Max reloads his Sawed-Off Shotgun while staring at a poster for Freaking Zombie Demons from Outer Space!, a title that would be combined with Captain Baseball-Bat-Boy for the next game in the series. Unlike the sequel, there is no way to speed up the reloading process, so a bit of tactical discretion is necessary for this weapon's use.
"DIIIEEE! You'll die! You'll die, now, all die! AWWWOOOOO! THE WOLF!"
A high-on-Valkyr Jack Lupino spouts nonsense in the inner sanctum of the Ragna Rock nightclub, Sawed-Off Shotgun in hand, ready to make another blood sacrifice to the imaginary demons in his mind.

Pancor Jackhammer

The last shotgun available in the game is the Pancor Jackhammer. Max doesn't get the Jackhammer until the "Backstabbing Bastard" chapter where he faces off with B.B., his corrupt former partner in law enforcement, who also wields one of these. It primarily shows up in the hands of Nicole Horne's Killer Suits in the final stages of the game, and is extremely deadly at close range. Unlike the other two shotguns in the game, the Jackhammer is capable of fully automatic fire, and has a detachable cassette cylinder that incorrectly holds 12 rounds instead of the 10 on real Pancor Jackhammer prototypes. For some reason, ammunition for this weapon is not interchangeable with the other shotguns in the game. The Jackhammer in the game is something of a hybrid between the toolroom prototype and the Mk3-A2, being mostly based on the toolroom example but with the Mk3-A2's heat vents, barrel and forend.

Pancor Jackhammer toolroom prototype - 12 gauge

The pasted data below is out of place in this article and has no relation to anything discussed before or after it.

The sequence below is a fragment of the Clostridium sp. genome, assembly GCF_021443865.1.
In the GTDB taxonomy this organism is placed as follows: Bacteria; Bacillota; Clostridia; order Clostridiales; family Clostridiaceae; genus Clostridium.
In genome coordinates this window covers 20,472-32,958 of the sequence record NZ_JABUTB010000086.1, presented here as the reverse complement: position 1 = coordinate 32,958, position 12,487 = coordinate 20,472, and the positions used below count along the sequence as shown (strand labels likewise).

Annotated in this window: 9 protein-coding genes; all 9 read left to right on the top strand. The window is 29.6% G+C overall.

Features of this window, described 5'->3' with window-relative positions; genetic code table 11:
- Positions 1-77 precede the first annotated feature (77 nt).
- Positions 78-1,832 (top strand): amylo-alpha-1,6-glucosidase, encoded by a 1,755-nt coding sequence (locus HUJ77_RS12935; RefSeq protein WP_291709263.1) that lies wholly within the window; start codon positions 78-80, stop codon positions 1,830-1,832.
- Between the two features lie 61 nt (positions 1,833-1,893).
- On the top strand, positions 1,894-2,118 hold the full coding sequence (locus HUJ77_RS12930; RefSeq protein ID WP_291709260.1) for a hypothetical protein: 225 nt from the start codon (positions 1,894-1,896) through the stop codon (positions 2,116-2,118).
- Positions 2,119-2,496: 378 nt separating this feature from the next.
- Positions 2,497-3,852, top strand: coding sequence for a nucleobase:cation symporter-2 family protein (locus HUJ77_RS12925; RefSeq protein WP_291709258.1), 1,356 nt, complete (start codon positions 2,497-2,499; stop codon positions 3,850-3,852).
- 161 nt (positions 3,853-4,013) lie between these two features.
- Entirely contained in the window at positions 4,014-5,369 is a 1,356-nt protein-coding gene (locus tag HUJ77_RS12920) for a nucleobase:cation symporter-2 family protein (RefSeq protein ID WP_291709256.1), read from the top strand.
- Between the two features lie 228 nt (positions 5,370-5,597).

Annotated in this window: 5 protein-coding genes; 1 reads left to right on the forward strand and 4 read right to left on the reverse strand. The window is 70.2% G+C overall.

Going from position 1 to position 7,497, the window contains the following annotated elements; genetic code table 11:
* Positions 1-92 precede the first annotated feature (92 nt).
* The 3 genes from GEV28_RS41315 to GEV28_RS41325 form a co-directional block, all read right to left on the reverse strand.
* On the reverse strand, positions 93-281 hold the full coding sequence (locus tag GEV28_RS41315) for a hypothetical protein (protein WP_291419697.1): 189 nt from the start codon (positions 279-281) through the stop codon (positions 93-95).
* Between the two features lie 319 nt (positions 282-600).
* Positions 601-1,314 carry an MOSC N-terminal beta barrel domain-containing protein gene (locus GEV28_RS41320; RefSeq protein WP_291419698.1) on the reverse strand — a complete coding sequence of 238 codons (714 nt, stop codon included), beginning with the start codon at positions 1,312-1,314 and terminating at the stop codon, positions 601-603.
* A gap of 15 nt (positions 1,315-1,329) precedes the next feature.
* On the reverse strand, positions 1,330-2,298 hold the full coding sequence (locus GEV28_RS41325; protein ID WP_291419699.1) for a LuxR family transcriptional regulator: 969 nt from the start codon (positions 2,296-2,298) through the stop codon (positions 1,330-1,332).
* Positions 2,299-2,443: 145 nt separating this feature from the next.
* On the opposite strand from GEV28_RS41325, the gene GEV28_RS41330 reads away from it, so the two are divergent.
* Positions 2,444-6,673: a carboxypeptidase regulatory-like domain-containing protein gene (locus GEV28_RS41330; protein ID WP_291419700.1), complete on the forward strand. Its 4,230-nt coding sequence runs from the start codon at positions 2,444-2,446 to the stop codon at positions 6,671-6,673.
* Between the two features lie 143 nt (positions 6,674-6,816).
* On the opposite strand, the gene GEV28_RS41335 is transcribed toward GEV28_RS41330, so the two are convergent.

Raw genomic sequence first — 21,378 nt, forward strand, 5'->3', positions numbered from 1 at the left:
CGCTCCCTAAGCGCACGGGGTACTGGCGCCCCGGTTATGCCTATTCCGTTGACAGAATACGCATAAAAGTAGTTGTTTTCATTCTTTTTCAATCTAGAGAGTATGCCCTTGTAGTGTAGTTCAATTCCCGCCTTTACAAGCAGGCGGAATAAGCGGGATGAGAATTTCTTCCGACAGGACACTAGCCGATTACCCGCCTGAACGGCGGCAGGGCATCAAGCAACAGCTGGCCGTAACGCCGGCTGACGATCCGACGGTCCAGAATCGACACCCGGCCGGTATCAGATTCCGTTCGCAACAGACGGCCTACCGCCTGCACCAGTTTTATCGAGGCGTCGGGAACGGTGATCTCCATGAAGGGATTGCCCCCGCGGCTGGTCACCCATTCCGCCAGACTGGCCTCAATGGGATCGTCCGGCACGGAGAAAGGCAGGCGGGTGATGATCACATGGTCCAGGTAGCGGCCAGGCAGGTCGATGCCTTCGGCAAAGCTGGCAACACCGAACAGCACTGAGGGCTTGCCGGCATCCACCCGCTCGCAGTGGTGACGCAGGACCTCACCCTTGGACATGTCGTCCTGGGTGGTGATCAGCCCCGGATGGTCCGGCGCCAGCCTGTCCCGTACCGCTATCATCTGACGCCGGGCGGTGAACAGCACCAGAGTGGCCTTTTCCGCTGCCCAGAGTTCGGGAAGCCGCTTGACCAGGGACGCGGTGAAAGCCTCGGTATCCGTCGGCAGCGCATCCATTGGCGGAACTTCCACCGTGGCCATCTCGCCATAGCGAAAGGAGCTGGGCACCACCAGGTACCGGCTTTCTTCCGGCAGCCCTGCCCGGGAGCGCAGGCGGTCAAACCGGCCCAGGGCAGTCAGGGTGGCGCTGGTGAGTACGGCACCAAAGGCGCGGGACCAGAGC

Pancor Jackhammer Mk3-A2 - 12 gauge
"Take him down. Shoot to kill. Let's finish this!"
A Killer Suit with a Pancor Jackhammer, looking to cut Max off at the exit to the Asgard Building with his cronies.
Max Paynes fires his Pancor Jackhammer in the lobby of the Aesir Corporation tower.


Colt Model 733

Max first gets ahold of the Colt Model 733 "Commando" when he raids Boris Dime's weapon stockpile on his cargo ship Charon, but is initially seen used by NYPD SWAT officers in Part I. It's a powerful weapon that often shows up in the hands of Nicole Horne's mercenaries and Killer Suits in the third part "A Bit Closer to Heaven". The muzzle flash is shown as if it came out of an early 3-prong flash hider, rather than the proper 6-slot "birdcage" flash hider. The Commando has a magazine capacity of 30 rounds and is restricted to fully-automatic fire, but fires unrealistically slow, making single shots easy to pull off. One brief sequence in the Asgard building shows a mercenary with a laser-sight-equipped Model 733 emitting a visible beam, but this is purely a scripted effect, as it disappears immediately afterwards and the gun wielded by the NPC is no different from the other 733s in the game.